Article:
Ground Cover Supplement : GC Supplement - Integrated pest management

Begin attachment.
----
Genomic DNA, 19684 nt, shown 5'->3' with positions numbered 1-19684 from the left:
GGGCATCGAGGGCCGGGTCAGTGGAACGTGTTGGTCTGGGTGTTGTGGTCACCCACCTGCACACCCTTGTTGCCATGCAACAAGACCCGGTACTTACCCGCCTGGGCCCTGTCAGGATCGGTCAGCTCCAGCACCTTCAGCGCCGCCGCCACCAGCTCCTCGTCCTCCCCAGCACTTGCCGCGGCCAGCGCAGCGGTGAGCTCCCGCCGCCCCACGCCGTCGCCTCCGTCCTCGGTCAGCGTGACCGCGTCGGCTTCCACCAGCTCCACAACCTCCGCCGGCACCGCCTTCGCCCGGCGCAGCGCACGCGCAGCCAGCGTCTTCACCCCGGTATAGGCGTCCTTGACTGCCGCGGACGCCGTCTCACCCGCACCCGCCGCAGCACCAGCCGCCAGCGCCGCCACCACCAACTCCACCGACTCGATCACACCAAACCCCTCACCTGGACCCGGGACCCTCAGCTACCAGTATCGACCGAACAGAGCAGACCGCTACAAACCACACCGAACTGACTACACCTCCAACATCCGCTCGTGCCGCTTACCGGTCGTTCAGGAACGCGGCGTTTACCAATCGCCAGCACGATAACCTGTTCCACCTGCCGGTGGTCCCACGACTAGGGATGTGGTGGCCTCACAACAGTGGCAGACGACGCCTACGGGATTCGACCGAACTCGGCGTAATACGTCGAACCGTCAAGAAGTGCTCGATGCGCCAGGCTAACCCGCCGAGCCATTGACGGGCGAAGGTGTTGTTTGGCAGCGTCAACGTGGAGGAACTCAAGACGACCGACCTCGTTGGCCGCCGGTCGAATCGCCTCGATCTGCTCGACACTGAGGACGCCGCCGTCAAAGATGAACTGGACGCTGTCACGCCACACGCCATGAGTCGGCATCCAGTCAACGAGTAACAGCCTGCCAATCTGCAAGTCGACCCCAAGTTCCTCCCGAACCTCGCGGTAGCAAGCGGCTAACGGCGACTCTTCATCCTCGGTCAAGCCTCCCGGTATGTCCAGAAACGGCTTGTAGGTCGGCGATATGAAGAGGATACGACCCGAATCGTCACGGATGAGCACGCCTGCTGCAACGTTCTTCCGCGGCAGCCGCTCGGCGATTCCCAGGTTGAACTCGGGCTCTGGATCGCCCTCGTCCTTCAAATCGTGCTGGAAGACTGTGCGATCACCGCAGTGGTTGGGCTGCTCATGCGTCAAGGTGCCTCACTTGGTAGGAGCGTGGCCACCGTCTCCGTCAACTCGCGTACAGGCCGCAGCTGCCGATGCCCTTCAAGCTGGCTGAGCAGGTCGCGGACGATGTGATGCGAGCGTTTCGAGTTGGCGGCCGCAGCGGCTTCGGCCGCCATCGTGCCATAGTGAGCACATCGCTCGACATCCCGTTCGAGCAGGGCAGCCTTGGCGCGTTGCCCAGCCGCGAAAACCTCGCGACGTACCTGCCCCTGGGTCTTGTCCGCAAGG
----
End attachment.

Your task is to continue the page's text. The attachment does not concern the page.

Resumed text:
13 INTEGRATED PEST MANAGEMENT GROUND COVER SOFTER OPTIONS PARASITOID MANAGEMENT TO BEAT SILVERLEAF WHITEFLY Studying the relationship between SLW, crops and a biological control agent is leading to more detailed control strategies By Nancy Schellhorn and Paul De Barro BIOLOGICAL CONTROL IS most effective when the control agent arrives in the crop at the same time as, or shortly after, the pest, thus slowing pest population build-up. Silverleaf whitefly (SLW) is a pesticide-resistant strain of Bemisia tabaci, which was first detected in Australia in 1994. It is now a widespread pest of horticultural, cotton, grain and legume crops in the northern region. In 2005, CSIRO released the biological control agent Eretmocerus hayati to control SLW in Bundaberg, Queensland. By March 2007, the parasitoid had established and spread more than 30 kilometres from the release point. How the type, number and location of crops that host SLW and parasitoids influence the process of both organisms colonising a new crop and ultimately the control of SLW, was investigated. The following outcomes were from a series of research trials and surveys, predominantly in horticultural crops. However, these findings are considered relevant to broadacre grain legume production. nSLW and the parasitoid, E. hayati, colonised melon seedlings within three days and repeatedly during the 14-day trial. Both were found to travel more than 4km in three and a half days. nSLW is highly mobile: in landscapes with intense crop production and large populations of SLW, the number of SLW host crops in the landscape in a 3km radius explains the proportion of the crop infested, but sources within 100 metres determine the severity of the SLW infestation. nIn landscapes with limited crop production and few SLW, the density of SLW within 100m explains the proportion of a crop that is infested and the severity of the infestation. nE. hayati is also highly mobile, but large numbers will arrive at a crop faster if there is a source nearby (that is, within 100m). SLW quickly finds new seedlings, therefore the implications for SLW management in areas with intense production of SLW susceptible crops (for example, soybean, cotton) is that an area-wide management approach is essential, as well as the implementation of on-farm strategies to suppress populations. In areas with limited numbers of crops susceptible to SLW, growers' on-farm management has the greatest impact. The parasitoid has also been found to be highly mobile. Maintaining a source or refuge within 2km of newly planted crops, and planting the new crop adjacent to an existing crop, results in the best parasitoid colonisation. Again, an area-wide approach for parasitoids, such as a common refuge within 2km of each crop, and insecticides that are soft on the parasitoid, will deliver the best SLW control. To take an area-wide approach to controlling SLW, communities will need to set common goals and common methods of achieving these. Employing a crop agronomist to coordinate such an approach, and to monitor crops across multiple properties, is considered a productive approach to achieving an area-wide solution. The objective is not to eradicate SLW. First, this is not possible; and second, to be successful the biological-control agent requires some SLW to survive. The parasitoid also requires suitable refuges to improve its survival. Refuges for the parasatoid include any plants that host SLW in areas where insecticide is not being used. The softer insecticide options indoxacarb (Steward®) and spinosad (TracerTM) are harmful to parasitoids, as are organophosphates, pyrethroids and carbamates. Insect growth regulators, such as pyriproxifen, and the anti-feeding insecticide pymetrozine are soft options that help control SLW without killing the parastoid. Bacillus thuringiensis (Bt) is fine, as are the Lepidoptera virus products. Neonicatinoids applied as a soil treatment are compatible, but not the foliar treatments. The size, location and timing of plantings of a refuge are unknown, but this is hoped to be the focus of future research. □ GRDC Research Code CSE00028, CSE00046 More information: on the study -- Dr Nancy Schellhorn, 07 3214 2721, firstname.lastname@example.org; on the release of E. hayati -- Dr Paul De Barro, 07 3214 2811, email@example.com What is a parasitoid? Parasites are organisms that feed on the body of another -- the host. Some eventually kill their host and become free-living as an adult, these are called parasitoids. AREAS OF SLW SUSCEPTIBLE CROPS REQUIRE AN AREA-WIDE MANAGEMENT APPROACH PHOTOS: PAUL DE BARRO (Above left) Silverleaf whitefly (SLW) nymphs -- the stage attached by the parasitoid E. hayati. (Above) Adult silverleaf whitefly.
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